The term 'Yield' is included in the Investments edition of the Herold Financial Dictionary, which you can get from Amazon in Ebook or Paperback edition.
In business and finance, yield is the word that states the quantity of cash that comes back to a security’s owners. It is measured independently of variations in price. It proves to be a percentage of total return. It is used for measuring the return rates of fixed income investments, such as bonds, bills, strips, notes, and zero coupons; stocks, including common, convertible, and preferred; and various other insurance and investment hybrid products like annuities.
Yield can mean different things in varying situations. It is sometimes figured up as an IRR, or Internal Rate of Return, or alternatively as a ratio. Yield describes an investment owner’s entire return or a part of the income.
The end result of the many differences in yield is that they can not be compared one against the other. This is because they are not all the same from one branch of finance and investments to another. You could see numerous different formulas for figuring up yield used by different investments and groups.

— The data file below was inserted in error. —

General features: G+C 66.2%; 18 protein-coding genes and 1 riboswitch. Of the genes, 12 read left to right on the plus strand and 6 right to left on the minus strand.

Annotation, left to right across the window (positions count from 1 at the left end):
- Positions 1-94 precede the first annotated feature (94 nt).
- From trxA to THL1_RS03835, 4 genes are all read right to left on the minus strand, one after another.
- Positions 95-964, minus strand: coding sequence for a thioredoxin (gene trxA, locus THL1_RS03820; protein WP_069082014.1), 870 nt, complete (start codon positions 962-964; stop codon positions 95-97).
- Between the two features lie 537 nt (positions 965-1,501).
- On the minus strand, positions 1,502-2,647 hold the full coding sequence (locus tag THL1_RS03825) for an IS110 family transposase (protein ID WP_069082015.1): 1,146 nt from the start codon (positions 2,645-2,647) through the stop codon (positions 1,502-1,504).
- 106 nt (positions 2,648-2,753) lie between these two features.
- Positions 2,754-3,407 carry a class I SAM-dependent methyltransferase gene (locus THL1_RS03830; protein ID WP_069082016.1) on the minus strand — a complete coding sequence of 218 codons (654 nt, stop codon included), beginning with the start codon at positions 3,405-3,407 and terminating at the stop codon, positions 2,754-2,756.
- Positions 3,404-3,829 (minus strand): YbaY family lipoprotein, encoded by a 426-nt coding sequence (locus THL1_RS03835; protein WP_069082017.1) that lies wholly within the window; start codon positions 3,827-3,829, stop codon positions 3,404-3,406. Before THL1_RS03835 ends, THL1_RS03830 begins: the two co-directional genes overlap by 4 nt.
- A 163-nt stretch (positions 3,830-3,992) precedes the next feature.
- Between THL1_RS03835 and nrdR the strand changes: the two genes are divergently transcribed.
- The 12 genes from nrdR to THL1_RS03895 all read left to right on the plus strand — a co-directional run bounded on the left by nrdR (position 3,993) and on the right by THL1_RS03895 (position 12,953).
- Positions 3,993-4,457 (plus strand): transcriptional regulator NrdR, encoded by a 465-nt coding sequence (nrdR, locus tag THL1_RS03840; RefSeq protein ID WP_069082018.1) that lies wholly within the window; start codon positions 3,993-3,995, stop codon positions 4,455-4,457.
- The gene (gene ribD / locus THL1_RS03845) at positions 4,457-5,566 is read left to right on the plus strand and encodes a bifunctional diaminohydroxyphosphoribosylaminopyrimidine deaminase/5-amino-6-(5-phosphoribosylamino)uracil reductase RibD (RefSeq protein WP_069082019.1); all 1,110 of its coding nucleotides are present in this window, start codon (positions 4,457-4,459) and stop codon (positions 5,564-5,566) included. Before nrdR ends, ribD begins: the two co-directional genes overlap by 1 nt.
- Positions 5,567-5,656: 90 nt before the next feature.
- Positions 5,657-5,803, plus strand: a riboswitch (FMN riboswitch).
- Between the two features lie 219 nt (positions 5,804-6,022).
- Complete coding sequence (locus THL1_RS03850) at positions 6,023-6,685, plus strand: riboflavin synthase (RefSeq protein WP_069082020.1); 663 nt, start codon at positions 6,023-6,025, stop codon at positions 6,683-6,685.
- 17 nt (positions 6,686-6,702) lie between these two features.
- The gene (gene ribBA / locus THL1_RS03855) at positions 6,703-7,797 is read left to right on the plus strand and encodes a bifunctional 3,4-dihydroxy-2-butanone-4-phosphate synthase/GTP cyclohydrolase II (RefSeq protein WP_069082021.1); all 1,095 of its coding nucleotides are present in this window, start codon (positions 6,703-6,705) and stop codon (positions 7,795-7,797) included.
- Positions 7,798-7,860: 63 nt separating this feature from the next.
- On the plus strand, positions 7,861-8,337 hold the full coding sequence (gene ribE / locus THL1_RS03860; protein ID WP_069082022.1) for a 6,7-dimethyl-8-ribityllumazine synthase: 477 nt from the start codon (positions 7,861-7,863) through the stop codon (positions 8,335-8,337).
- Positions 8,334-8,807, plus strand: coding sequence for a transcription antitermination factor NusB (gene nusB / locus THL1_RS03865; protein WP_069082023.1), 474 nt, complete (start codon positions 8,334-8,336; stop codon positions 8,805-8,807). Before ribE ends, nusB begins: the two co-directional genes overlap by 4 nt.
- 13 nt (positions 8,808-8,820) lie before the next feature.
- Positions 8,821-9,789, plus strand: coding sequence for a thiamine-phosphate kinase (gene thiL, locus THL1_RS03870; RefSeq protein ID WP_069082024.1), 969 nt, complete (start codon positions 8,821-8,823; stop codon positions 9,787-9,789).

Bonds are a classic example of this. Nominal yield is also known as coupon yield. This proves to be the face value of a bond divided into the annual interest total. Current yield instead is those interest payments over the bond’s price on the spot market.
A yield to maturity is the internal rate of return on the bond cash flow, including the bond principal when maturity arrives plus the interest received, and the purchase price. Finally, a bond’s yield to call is the bond’s cash flow internal rate of return if it is called in by the company at their earliest opportunity.
Bonds yields are unusual in that they vary inversely to the price of the bond. Should a bond price decline, then the yield will rise. If instead the rates of interest drop, then the bond’s price will go up in general.
Some securities come with real yields. TIPS are a primary example of this. A real yield means that the face value of the instrument will be adjusted upwards compared to the CPI inflation index. It would then be set against this principal that is adjusted to make certain that an investor makes a better return than the rate of inflation.
This ensures that his or her purchasing power is protected. TIPS are one rare investment that will not allow investors to lose money if they purchased them in the auction and keep them until they mature, either as a result of deflation, meaning falling prices, or inflation, signifying rising prices over time.